POPCAREPLUS WAS RECENTLY FEATURED IN AN ARTICLE BY THE MILWAUKEE JOURNAL SENTINEL. SEE BELOW FOR THE ACTUAL ARTICLE:
Eric Adar, an emergency physician, regularly sees patients who could be treated in other settings but who come to emergency departments because they can’t get care elsewhere. Many can’t get an appointment with a doctor on short notice or need care after physician offices are closed. Others don’t have a primary care physician. To Adar and 13 other emergency physicians, it shows the need for more urgent care clinics. Last week, the 14 physicians opened popcare, an urgent care clinic at 6501 S. 27 St. in Franklin, becoming the most recent entry in an increasingly competitive market.
The physicians all work for Emergency Medicine Specialists, which employs more than 100 people, including more than 30 doctors. The physician group staffs the emergency departments of Wheaton Franciscan Healthcare’s hospitals in the Milwaukee area. The 14 physicians who are investing in popcare initially will staff the urgent care clinic, but they plan to hire physician assistants and nurse practitioners trained in emergency medicine.
The United States now has about 9,000 urgent care clinics, and the clinics can be found throughout the Milwaukee area. In November, AFC/Doctors Express, a franchise, opened in Waukesha. Concentra, part of Humana Inc., has several urgent care clinics in the Milwaukee area. And most health systems now operate urgent care clinics.
The clinics also compete with retail clinics, such as those found at Walgreens, CVS and Walmart, as well as Aurora Health Care’s QuickCare clinics. Part of the appeal is the convenience. “It’s huge,” Adar said. But urgent care clinics with extended hours also are a way to slow the rise in health care spending, he said.Emergency departments exist for emergent care and have much higher costs. They are not the ideal setting for a parent whose child has an earache. Yet Adar said a hospital emergency department may be the only option if the office of the family’s physician is closed.An urgent care clinic is a less expensive and less stressful place to get care. “It’s a much more relaxing environment,” Adar said.
More than half of all emergency room visits were for urgent or a lower level of care in 2010, according to the federal Centers for Disease Control and Prevention. Whether a patient requires emergency care often isn’t known until seen by a physician or other clinician. But an estimated 13.7% to 27.1% of all emergency department visits could take place at a retail or urgent care clinic, potentially saving the health care system $4.4 billion a year, according to a study by researchers at Rand Corp. published in Health Affairs in 2010.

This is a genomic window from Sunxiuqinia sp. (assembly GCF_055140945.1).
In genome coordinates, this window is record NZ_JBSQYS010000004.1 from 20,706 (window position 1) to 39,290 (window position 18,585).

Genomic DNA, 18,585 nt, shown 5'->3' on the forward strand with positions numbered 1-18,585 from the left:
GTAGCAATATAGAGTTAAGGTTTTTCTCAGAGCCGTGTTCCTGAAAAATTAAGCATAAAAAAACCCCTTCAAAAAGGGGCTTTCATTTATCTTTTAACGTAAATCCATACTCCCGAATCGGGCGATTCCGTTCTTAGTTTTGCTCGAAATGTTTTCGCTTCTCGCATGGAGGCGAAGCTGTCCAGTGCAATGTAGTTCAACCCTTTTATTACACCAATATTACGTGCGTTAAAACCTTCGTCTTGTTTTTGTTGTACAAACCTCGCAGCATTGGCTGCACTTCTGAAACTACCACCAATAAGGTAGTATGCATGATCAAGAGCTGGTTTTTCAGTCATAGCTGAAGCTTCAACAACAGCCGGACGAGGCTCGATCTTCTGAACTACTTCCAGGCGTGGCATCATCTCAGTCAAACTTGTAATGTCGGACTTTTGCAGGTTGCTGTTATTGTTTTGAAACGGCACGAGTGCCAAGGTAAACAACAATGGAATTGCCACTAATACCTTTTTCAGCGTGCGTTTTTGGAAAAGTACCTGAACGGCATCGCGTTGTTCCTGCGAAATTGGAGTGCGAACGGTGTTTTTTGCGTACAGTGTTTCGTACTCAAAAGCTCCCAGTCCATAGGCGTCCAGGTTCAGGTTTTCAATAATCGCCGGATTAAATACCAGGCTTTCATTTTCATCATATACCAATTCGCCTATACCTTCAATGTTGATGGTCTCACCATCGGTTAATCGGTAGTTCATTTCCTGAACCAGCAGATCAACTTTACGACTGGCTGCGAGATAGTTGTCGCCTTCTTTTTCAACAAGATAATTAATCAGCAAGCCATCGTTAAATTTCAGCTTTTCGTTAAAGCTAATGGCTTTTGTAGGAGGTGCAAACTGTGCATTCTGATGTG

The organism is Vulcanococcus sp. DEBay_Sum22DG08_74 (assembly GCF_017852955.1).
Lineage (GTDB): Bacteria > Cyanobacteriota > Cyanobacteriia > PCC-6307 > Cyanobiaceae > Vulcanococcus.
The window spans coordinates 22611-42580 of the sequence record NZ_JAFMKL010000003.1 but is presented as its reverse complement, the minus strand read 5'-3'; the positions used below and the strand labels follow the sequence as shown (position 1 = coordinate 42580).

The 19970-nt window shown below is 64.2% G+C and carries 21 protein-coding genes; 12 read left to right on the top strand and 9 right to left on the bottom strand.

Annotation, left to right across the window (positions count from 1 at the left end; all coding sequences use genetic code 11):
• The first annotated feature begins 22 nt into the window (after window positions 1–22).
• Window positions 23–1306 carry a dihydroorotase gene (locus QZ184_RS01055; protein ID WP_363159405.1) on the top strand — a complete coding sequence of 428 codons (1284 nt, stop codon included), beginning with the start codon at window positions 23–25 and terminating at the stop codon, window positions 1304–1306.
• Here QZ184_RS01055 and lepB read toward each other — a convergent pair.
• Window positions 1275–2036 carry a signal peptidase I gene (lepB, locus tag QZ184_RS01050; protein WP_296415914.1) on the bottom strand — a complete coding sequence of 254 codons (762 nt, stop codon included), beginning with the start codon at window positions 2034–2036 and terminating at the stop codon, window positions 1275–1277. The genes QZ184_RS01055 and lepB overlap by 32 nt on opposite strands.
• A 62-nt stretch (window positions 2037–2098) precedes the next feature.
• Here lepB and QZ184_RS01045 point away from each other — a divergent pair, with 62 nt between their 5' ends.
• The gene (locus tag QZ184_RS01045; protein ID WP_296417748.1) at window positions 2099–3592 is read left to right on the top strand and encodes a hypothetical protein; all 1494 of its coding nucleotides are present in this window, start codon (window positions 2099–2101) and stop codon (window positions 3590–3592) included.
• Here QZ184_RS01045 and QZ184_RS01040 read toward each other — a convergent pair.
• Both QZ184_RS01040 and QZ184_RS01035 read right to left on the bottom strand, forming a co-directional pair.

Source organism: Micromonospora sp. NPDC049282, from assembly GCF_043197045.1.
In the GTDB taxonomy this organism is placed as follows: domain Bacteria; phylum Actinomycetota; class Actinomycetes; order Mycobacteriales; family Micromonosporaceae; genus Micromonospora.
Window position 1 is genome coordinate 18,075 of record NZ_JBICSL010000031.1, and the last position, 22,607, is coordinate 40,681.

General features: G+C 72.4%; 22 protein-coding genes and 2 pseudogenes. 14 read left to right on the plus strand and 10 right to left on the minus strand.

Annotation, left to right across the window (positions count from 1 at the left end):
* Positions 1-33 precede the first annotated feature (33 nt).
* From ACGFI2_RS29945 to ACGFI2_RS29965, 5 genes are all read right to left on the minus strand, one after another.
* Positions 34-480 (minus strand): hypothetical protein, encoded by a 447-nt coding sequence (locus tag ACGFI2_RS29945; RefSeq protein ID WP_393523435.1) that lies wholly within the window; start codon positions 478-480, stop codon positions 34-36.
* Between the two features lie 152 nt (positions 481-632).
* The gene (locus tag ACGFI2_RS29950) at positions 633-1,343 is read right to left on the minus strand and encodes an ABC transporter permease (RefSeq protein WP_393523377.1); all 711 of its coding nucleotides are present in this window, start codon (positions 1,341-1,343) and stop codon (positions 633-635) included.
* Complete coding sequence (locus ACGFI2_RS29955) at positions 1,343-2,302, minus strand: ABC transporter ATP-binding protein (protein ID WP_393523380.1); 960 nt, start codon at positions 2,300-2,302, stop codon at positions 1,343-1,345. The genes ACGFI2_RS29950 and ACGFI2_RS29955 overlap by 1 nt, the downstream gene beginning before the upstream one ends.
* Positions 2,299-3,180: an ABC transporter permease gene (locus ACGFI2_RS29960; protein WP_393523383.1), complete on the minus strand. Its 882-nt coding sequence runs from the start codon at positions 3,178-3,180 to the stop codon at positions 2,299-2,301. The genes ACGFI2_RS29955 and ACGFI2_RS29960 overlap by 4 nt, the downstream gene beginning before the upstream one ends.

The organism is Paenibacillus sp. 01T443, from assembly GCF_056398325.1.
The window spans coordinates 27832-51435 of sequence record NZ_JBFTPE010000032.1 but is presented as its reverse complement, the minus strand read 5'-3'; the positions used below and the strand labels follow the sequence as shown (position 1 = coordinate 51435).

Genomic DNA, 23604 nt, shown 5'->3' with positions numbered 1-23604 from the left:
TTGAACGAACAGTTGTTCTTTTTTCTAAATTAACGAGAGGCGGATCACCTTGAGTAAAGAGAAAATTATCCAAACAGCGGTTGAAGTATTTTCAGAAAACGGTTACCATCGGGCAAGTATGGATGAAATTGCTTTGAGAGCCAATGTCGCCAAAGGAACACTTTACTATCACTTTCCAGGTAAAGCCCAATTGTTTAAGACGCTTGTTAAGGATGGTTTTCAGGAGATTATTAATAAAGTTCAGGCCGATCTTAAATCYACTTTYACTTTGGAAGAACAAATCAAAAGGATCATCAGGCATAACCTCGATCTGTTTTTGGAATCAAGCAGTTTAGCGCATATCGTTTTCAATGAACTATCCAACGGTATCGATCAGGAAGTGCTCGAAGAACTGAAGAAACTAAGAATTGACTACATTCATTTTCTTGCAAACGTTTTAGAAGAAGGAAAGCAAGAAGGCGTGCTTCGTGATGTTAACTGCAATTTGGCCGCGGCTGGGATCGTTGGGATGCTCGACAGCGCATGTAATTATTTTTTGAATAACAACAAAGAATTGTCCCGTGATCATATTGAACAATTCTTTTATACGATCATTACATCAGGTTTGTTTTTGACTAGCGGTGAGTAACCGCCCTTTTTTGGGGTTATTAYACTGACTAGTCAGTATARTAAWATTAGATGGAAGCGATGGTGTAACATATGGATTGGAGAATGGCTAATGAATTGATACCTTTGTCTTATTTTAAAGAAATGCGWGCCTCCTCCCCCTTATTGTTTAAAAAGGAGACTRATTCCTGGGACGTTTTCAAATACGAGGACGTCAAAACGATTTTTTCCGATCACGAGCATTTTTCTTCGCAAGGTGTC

The study also noted that visits to emergency departments for sore throats, sinus infections, laryngitis, ear infections, rashes and urinary tract infections jump when other care sites are not open.
Popcare will be open from 9 a.m. to 9 p.m., Monday through Friday, and from 9 a.m. to 5 p.m. on Saturday and Sunday.
Adar and the other physicians are betting that their training as emergency physicians will give them a competitive advantage. “We multitask all the time,” he said, “and we are suited for this type of care.” It also could help them in designing the workflow of the clinic. “We are workflow experts,” he said. “That is one of the hallmarks of the specialty.”
The urgent care clinic, located in a strip center, has nine exam rooms. It also has X-ray equipment. Adar estimated the physicians’ initial investment at around $1 million. “It’s a business,” he said, “and those of us who are participating are taking on some risk.”
The clinic has contracted with a company to handle its billing, and the company negotiated contracts with health insurance companies. The physicians’ fees will be lower than those in an emergency department.
Emergency Medicine Specialists, the physician group that Adar and the other physicians belong to, operates a walk-in clinic with extended hours at Wheaton Franciscan Healthcare-Franklin.
Adar said the new urgent care clinic, which expects to draw patients from a roughly 5-mile radius, will not compete with that clinic or the hospital. Their biggest concern, Adar said, is building a market. “I don’t know any start-up that doesn’t have this concern,” he said. “It’s a bit of a gamble.”
13.7% to 27.1% of all emergency department visits could take place at a retail or urgent care clinic, potentially saving the health care system $4.4 billion a year.